Why this project?
Islamophobia and anti-Muslim hostility are present in American public life as never before. It may be difficult for those outside of Muslim communities to appreciate how, over time, experience of Islamophobia affects the way that American Muslims participate—or not—in public life in ways that others may take for granted. From September 2001 through today, American Muslims have faced incredible pressure to prove “Americanness,” making it more and more difficult to participate in public debates about the public good in free and voluntary terms. Many of us have read or heard about Islamophobic incidents. One central aim of this project is to present in visual terms how these incidents accumulate over time to create certain conditions of public life for American Muslims.
A key premise guiding our work is that every event or incident growing out of Islamophobic attitudes—including seemingly innocuous incidents of anti-Muslim graffiti and offhand comments, vandalism, verbal and physical assault, employment and other forms of discrimination, anti-Muslim protests and public campaigns, local ordinances and state-level legislation targeting Muslim communities in some way, and political rhetoric at the local, state, and national level—creates conditions inimical to free and voluntary participation in public life. For this reason we include a significant range of incidents and events.
Crucially, our site also includes data on American Muslim participation in public life. We have gathered information about a wide range of activities, covering a variety community outreach activities, interfaith work, political outreach, and political activities. When setting data on Islamophobia and the nature of American Muslim participation in public life side by side, as this site does, it is easy to see the significant connection between the two. Providing such an opportunity to meditate on the relationship between hate and public participation is another central aim of this project. It is here that we offer a small measure of analysis.
What are we (re)presenting on this site?
We are working our way back in time, beginning with the current moment and eventually ending in late 2001. Given the incredible rise in Islamophobic events over the past two years we decided to make the map public well before work is complete. Work is ongoing. Ours is by no means an exhaustive accounting of Islamophobic incidents and events nor American Muslim participation in public life. We have consciously limited entries to those that we can source with confidence. Many, many–if not a majority–of everyday instances of Islamophobia go unreported. We dedicate this project to all those who suffer the effects of Islamophobia, particularly those who do so in silence, and to American Muslims dedicating their lives to making our communities the best they can be.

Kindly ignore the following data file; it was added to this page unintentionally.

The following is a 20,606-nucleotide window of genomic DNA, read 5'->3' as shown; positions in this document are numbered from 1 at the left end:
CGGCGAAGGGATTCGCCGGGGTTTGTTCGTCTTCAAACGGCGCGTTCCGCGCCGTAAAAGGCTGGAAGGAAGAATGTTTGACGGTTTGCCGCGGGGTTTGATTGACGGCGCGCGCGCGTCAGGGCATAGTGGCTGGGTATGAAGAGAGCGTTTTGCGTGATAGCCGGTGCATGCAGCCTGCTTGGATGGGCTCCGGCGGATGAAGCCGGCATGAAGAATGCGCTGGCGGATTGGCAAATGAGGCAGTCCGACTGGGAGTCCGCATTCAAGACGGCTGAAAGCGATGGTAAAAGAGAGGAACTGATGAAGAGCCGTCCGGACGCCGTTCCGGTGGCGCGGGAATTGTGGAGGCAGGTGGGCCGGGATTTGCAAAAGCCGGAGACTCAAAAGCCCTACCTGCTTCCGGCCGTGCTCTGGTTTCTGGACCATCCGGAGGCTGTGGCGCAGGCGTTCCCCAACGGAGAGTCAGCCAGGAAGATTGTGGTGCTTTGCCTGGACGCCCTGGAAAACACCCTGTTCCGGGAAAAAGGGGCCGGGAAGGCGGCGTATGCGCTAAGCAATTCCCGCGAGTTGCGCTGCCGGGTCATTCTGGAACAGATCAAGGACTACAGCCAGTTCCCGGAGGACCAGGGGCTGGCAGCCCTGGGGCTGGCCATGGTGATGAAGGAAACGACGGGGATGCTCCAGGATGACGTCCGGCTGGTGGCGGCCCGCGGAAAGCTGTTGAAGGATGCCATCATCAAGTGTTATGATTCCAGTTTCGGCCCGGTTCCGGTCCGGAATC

From where are we getting our information?
For the vast majority of cases, entries in this project reflect information gathered from media outlets with clear editorial oversight. When creating entries we privilege articles that emerge out of reports to civil rights organizations and/or law enforcement agencies and we refrain from editorial comment, presenting as closely as possible a factual account of an incident, event, or development. Each entry contains the source from which we drew information. Whenever possible, we use reports from newspapers, which we gather directly from the source’s web site, through searchable newspaper databases, such as US Newstream, or via news alerts from civil rights organizations and Google. We have also benefited from the important labor of others who have taken on the responsibility of tracking reports of Islamophobia to raise awareness, including the Huffington Post‘s project on Islamophobia, using such resources as guides in our search for verifiable media accounts. Please contact us if you have any questions or comments about the Mapping Islamophobia Project.
Who are we?
Caleb Elfenbein, an associate professor of history and religious studies at Grinnell College, is primary investigator, serving as project editor and contributor.
Farah Omer, a student at Grinnell College, serves as a contributor, collecting and entering data and participating in discussions about project design and data coding.
Annabel Higgenhauser, a student at Grinnell College, serves as a contributor, collecting and entering data.
Julia Schafer, while a student at Grinnell College, served as a contributor, collecting and entering data and participating in discussions about project design and data coding. She also served as a research team leader and editor.
Sydney Banach, while a student at Grinnell College, served as a contributor, collecting and entering data.
Haseeb Haroon, while a student at Grinnell College, served as a contributor, collecting and entering data.
Thomas Aldrich, a student at Grinnell College, served as a contributor, collecting and entering data.
Chloe Briney, while a student at Grinnell College, served as a contributor, collecting and entering data and participating in data coding discussions. She was the first student collaborator on the project.
Mike Conner, formerly a Digital Liberal Arts Specialist at Grinnell College, helped get the project off the ground by providing essential technological guidance and support.
Rachel Schnepper, formerly Associate Director of Academic Technology and manager of the Digital Liberal Arts Collaborative at Grinnell College, provided essential digital liberal arts know-how and support in the project’s early stages.